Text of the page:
Fact about facing full member nation for first time in nearly 25 years cause for celebration, but Emirates have World Cup qualification foremost on their minds
UAE's upcoming games against Ireland significant but Dougie Brown has one eye on the more distant future
The fact the UAE are able to welcome a full member nation for a one-day international on home soil for the first time in nearly a quarter of century should be reason enough for celebration.
There are, however, a couple of caveats to the national team’s fixture against Ireland at the ICC Academy in Dubai on Thursday.
First of all, their opponents have yet to play a Test match since the game’s governing body elevated them to the top echelon of the game last year.
The UAE played against the Irish in two matches at the same field 10 months ago. To all intents and purposes, it feels as though little has changed so far.
Also, in the grand scheme of the next two months, the two ODIs against Ireland – as well as two more against Scotland that follow next week – are building blocks towards a greater goal for the home team.
The UAE travel to Namibia for the World Cricket League Division 2 next month, a repechage competition that represents the final throes of qualifying for the World Cup in England next year.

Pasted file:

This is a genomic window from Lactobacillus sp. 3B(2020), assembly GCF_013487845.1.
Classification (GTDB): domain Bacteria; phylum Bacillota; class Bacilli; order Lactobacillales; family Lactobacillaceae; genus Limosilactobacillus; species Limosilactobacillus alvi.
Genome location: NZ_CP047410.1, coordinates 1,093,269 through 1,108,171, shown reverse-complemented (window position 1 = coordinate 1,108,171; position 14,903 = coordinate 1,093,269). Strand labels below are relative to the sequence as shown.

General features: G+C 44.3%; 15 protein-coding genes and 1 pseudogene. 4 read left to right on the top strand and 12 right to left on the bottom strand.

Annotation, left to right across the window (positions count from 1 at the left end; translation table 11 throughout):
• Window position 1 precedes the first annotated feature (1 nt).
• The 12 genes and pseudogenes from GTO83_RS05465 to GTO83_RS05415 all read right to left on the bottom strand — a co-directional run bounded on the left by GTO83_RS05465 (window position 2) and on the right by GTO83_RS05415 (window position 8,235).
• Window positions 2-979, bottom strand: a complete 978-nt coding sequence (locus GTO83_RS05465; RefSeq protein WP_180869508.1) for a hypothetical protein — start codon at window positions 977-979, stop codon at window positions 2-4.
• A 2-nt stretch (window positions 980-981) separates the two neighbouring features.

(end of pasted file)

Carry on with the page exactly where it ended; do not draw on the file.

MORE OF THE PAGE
Finish in the top two of the six-team event in Windhoek, and they will advance to the World Cup Qualifier in Zimbabwe in March, where Ireland and Scotland – plus the likes of West Indies and Afghanistan – lie in wait.
“It is not the game against Ireland that is the most important one,” UAE coach Dougie Brown said.
“The most important for us is the first game we play in Namibia on February 8. It is very difficult to keep guys ready for a five-week period. I would like to use this month as a build-up period.
“The standard of cricket we have been taking into this game against Ireland, I am really pleased with. I am sure the guys can hit their straps quickly, but we are looking for progression over the series of matches before we get to Namibia.”
With the aim of peaking in Namibia, Brown gave his players two weeks off around the turn of 2018. They returned to practice on Sunday.
The UAE had a busy end to 2017, with matches against Nepal, Afghanistan and Zimbabwe A in November and December. Nine national team regulars were also subsequently involved in the new T10 League in Sharjah, midway through last month.
Three players – Ashfaq Ahmed, Mohammed Boota, and Amir Hayat – have been retained in the squad after impressing in their debut series, against the Zimbabweans, meaning the likes of Chirag Suri and Mohammed Qasim have missed out.
“It is disappointing for the guys who have missed out, but that is the nature of professional sport,” Brown said.
“We are in a business of performance, and these guys have done that. They have got what it takes.”